• Under Protocols, add two new keys if not already present: TLS 1.1 and TLS 1.2.
  • Under each key, create another key named Client.
  • Under each Client key, create a DWORD value called DisabledByDefault and set its value to 0.
  • Under each Client key, create another DWORD value called Enabled and set its value to 1.
  • Restart your computer for the changes to take effect.

Alternatively, you can download and run the “easy fix” tool from Microsoft that enables TLS 1.1 and 1.2 to be the default secure protocols in WinHTTP in Windows. This tool will also affect other applications and services that use WinHTTP for SSL connections, such as Microsoft Office, DirectAccess, WebClient, WinRM, and others.

Note: Before you install the “easy fix” tool, make sure that you have installed Service Pack 1 for Windows 7 or Windows Server 2008 R2 or that you are using Windows Server 2012. After you install the tool, you may have to restart your computer for the changes to take effect.

How do I check the version of WinHTTP on my computer?

One way to check the version of WinHTTP on your computer is to use the WinHttpCheckPlatform function. This function returns TRUE if the platform is supported by WinHTTP or FALSE otherwise. You can use the following C++ code to call this function:

#include <winhttp.h>
#include <iostream>

int main()
{
    BOOL result = WinHttpCheckPlatform();
    if (result)
    {
        std::cout << "The platform is supported by WinHTTP." << std::endl;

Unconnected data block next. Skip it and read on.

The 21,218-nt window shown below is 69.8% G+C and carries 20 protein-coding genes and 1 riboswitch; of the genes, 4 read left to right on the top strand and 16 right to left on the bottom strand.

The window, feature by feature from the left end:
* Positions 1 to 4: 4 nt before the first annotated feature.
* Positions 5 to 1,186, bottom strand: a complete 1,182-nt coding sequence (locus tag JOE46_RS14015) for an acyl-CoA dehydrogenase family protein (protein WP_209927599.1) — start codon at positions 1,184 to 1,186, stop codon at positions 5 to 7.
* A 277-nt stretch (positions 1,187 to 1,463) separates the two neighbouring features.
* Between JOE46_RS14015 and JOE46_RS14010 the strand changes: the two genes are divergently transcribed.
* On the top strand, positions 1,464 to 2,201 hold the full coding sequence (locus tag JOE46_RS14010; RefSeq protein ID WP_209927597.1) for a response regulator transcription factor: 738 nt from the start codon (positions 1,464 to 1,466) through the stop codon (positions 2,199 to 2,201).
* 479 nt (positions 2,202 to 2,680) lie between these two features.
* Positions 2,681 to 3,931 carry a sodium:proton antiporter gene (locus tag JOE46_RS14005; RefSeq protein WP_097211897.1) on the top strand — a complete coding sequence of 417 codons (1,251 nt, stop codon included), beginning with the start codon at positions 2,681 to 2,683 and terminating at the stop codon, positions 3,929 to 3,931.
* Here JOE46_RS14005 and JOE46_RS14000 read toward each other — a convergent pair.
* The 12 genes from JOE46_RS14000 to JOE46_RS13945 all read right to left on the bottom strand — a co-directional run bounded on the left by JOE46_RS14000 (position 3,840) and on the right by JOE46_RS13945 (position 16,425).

}
    else
    {
        std::cout << "The platform is not supported by WinHTTP." << std::endl;
    }
    return 0;
}

Another way to check the version of WinHTTP on your computer is to look at the registry settings under:

HKEY_LOCAL_MACHINE\SYSTEM\CurrentControlSet\Control\SecurityProviders\Schannel\Protocols

If you see keys for TLS 1.1 and TLS 1.2, then you have WinHTTP 5.1 or later. If you do not see these keys, then you have WinHTTP 5.0 or earlier.


Conclusion: 

Summarize the main points of the article and provide some tips or recommendations. You can use the following suggestions from the web search results:

Before you install “easy fix 51044”, make sure that you have installed Service Pack 1 for Windows 7 or Windows Server 2008 R2 or that you are using Windows Server 2012.

After you install “easy fix 51044”, you may have to restart your computer for the changes to take effect.You can also configure the SecureProtocols registry subkey to turn on or off specific SSL protocols in Internet Explorer.

Be aware that enabling older SSL protocols may pose a security risk, as most modern HTTPS sites require TLS 1.2 only.

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Sahin, a passionate Software Engineer, thrives on unraveling the intricacies of technology. With a penchant for Tech, Gaming, and IT Support, I dives into the digital realm, seeking answers to complex puzzles. My days are filled with error code, debugging, and the thrill of discovery. When things go wrong, I dive right in, figuring out what’s broken on my computer and finding clever solutions. Whether fixing code or untangling server problems, Sahin’s analytical brain thrives on challenges.